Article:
When I was in high school in the 1980’s, it was right in the middle of the “Just Say No” era of anti-drug teaching. This went on to cover pretty much every abhorrent behavior you can think of. I ended up a pretty straight arrow. I didn’t drink, I didn’t smoke. I did have long hair, but I didn’t take drugs. However, all of these were personal choices and most made despite the official entreaties to “just say no” to them. The problem I had back then is the same problem I have today with so-called “simple solutions”.
While there may be a simple straightforward path to the end of a particular tunnel, that doesn’t mean the journey won’t be long and arduous. Nor does it mean the end of the tunnel will mean the end of the journey. But that single word – just – makes it sound like things should be so easy to accomplish. Addicted to alcohol? Just stop drinking. Have a drug problem? Just say no. Fat? Just exercise. Just stop eating. Depressed? Just think happy thoughts.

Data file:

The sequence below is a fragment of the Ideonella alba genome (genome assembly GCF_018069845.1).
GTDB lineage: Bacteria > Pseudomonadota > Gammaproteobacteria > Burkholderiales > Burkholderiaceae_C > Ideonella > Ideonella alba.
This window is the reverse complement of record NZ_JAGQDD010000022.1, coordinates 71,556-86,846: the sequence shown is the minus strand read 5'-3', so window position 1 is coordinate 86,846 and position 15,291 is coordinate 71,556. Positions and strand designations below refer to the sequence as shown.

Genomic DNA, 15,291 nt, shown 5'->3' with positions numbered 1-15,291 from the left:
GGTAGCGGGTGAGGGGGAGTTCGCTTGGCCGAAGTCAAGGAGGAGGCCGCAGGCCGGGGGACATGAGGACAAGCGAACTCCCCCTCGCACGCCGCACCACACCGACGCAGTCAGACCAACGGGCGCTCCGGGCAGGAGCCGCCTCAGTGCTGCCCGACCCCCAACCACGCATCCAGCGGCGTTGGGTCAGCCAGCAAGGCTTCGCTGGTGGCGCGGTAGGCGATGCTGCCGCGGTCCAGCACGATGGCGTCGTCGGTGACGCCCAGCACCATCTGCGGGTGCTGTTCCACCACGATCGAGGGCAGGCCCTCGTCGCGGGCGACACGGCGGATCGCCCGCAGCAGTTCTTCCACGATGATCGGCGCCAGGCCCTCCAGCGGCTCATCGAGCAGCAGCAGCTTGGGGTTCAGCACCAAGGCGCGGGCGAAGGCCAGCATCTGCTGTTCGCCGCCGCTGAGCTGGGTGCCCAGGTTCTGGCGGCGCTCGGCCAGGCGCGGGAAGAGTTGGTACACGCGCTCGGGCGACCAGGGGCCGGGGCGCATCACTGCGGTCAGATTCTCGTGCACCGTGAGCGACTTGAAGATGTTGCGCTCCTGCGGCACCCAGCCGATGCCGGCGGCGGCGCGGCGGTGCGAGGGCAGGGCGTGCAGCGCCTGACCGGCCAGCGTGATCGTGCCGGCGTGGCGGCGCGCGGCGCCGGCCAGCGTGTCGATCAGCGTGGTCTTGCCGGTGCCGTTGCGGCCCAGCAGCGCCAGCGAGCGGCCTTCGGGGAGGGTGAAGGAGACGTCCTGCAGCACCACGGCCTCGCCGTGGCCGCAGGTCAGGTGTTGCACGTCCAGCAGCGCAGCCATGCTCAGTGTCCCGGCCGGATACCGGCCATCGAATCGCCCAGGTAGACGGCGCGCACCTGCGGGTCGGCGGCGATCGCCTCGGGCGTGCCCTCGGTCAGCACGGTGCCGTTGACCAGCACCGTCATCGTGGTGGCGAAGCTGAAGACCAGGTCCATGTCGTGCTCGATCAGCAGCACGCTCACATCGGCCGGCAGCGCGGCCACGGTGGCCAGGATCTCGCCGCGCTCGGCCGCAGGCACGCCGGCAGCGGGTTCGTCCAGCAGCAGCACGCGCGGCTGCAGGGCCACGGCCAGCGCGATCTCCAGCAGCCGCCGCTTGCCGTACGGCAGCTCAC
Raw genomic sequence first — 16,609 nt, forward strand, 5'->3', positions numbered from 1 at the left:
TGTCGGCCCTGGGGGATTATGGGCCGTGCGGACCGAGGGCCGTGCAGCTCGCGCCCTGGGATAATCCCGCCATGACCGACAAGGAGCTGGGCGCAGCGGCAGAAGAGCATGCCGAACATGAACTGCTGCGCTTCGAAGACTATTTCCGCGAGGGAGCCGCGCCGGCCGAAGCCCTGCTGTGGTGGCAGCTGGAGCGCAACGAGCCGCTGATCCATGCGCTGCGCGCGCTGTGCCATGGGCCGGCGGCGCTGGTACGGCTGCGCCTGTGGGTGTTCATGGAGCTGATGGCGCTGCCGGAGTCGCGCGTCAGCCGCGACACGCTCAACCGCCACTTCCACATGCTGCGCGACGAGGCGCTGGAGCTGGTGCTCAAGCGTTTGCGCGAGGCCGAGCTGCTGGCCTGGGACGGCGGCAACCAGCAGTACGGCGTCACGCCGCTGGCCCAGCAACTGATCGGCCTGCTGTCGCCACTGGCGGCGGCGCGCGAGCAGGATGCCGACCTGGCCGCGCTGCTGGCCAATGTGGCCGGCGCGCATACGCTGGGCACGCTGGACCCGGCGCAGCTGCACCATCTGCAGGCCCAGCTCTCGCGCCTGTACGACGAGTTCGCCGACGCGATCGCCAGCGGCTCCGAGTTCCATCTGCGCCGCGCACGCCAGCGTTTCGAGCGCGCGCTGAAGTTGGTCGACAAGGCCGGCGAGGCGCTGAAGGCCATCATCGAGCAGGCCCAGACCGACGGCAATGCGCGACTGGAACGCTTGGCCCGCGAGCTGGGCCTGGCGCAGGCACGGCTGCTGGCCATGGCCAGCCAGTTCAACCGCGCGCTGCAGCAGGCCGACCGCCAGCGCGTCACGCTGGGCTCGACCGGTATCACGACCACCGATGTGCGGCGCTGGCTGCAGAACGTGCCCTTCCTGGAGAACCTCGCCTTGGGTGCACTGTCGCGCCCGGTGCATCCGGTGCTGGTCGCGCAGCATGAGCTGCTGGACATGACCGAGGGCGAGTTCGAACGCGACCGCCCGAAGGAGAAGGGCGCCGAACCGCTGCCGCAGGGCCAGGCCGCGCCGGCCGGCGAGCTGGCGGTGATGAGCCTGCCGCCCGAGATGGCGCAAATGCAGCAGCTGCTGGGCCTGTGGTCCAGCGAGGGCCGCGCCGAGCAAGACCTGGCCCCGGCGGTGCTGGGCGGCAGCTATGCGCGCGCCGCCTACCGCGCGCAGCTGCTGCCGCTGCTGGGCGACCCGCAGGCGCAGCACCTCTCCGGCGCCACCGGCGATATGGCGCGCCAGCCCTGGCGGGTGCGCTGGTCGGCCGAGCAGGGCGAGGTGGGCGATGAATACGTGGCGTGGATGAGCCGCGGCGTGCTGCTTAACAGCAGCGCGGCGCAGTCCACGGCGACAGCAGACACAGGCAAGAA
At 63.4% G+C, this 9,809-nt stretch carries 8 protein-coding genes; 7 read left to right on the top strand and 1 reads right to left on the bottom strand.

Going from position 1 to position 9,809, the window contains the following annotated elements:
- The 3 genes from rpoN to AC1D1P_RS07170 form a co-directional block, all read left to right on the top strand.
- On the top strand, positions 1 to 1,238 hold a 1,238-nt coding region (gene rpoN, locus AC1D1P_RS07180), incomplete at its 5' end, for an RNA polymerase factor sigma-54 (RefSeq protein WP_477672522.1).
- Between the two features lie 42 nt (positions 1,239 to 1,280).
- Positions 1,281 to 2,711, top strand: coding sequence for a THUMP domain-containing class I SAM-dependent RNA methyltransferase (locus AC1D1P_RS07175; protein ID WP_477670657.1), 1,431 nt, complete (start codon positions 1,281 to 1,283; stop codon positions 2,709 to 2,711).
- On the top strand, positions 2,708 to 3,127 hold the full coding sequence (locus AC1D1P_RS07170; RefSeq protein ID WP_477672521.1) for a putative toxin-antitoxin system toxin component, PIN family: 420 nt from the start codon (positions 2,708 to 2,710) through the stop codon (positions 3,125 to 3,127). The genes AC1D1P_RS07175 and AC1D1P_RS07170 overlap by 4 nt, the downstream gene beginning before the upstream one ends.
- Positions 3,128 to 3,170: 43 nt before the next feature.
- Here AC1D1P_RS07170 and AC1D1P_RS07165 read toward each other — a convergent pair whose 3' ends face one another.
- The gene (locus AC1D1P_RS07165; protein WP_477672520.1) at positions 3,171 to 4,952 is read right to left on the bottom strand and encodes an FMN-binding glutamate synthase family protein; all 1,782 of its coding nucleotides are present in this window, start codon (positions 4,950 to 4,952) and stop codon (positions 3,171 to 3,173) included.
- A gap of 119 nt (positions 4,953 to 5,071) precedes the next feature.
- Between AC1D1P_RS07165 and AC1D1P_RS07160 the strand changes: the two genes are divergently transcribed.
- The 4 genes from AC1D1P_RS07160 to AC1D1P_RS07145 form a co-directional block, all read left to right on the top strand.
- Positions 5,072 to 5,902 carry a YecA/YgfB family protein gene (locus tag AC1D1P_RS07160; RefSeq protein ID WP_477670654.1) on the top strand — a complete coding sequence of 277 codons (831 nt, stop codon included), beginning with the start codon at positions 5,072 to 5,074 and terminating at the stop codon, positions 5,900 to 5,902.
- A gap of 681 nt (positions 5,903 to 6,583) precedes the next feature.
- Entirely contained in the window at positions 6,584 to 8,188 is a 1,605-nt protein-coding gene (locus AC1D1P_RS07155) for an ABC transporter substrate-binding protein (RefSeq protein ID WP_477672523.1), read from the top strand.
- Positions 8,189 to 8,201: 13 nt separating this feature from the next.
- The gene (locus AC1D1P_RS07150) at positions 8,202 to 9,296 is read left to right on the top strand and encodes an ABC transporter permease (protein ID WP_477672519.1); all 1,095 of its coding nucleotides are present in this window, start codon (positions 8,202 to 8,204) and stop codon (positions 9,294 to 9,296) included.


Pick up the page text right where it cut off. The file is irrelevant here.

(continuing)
The issues get trivialized. The simple solutions can make it sound like people actually care. It’s easy enough to point someone in the right direction. If the person can’t follow along for the rest of their lives, or some other aspect of reality makes them stumble along the way – well, that’s just because they’re bad apples. We are told there are simple answers: to the economy, to domestic issues, to personal problems. I hear how it’s a simple matter to just cut taxes or just reduce interest rates or just give a bunch of money away. Each and every one of these simple fixes has long range and long lasting consequences. I hope that as we progress through these crises that we – just – stop and think about what we’re doing.